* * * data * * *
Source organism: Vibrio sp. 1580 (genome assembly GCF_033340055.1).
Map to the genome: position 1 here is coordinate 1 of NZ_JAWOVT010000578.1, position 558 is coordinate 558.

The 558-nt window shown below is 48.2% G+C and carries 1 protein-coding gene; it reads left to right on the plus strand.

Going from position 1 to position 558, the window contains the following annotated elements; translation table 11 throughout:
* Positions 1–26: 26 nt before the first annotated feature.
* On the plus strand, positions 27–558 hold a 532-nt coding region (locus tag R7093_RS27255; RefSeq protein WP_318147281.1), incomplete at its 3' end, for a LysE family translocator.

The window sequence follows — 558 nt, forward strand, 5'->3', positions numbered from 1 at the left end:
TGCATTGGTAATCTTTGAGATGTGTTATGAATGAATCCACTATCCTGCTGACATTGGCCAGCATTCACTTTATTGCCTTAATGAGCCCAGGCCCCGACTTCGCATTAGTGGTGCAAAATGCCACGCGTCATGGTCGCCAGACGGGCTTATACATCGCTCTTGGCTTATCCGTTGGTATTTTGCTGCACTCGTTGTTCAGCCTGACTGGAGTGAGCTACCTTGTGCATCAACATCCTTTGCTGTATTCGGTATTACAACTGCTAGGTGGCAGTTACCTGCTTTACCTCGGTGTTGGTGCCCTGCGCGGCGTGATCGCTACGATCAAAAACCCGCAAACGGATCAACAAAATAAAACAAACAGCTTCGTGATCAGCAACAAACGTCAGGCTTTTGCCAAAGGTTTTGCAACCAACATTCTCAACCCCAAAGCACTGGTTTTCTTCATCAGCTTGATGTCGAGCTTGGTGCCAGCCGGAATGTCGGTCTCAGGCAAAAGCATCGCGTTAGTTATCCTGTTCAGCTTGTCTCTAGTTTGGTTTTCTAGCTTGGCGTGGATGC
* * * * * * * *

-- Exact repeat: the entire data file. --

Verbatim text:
Source organism: Vibrio sp. 1580 (genome assembly GCF_033340055.1).
Map to the genome: position 1 here is coordinate 1 of NZ_JAWOVT010000578.1, position 558 is coordinate 558.

The 558-nt window shown below is 48.2% G+C and carries 1 protein-coding gene; it reads left to right on the plus strand.

Going from position 1 to position 558, the window contains the following annotated elements; translation table 11 throughout:
* Positions 1–26: 26 nt before the first annotated feature.
* On the plus strand, positions 27–558 hold a 532-nt coding region (locus tag R7093_RS27255; RefSeq protein WP_318147281.1), incomplete at its 3' end, for a LysE family translocator.

The window sequence follows — 558 nt, forward strand, 5'->3', positions numbered from 1 at the left end:
TGCATTGGTAATCTTTGAGATGTGTTATGAATGAATCCACTATCCTGCTGACATTGGCCAGCATTCACTTTATTGCCTTAATGAGCCCAGGCCCCGACTTCGCATTAGTGGTGCAAAATGCCACGCGTCATGGTCGCCAGACGGGCTTATACATCGCTCTTGGCTTATCCGTTGGTATTTTGCTGCACTCGTTGTTCAGCCTGACTGGAGTGAGCTACCTTGTGCATCAACATCCTTTGCTGTATTCGGTATTACAACTGCTAGGTGGCAGTTACCTGCTTTACCTCGGTGTTGGTGCCCTGCGCGGCGTGATCGCTACGATCAAAAACCCGCAAACGGATCAACAAAATAAAACAAACAGCTTCGTGATCAGCAACAAACGTCAGGCTTTTGCCAAAGGTTTTGCAACCAACATTCTCAACCCCAAAGCACTGGTTTTCTTCATCAGCTTGATGTCGAGCTTGGTGCCAGCCGGAATGTCGGTCTCAGGCAAAAGCATCGCGTTAGTTATCCTGTTCAGCTTGTCTCTAGTTTGGTTTTCTAGCTTGGCGTGGATGC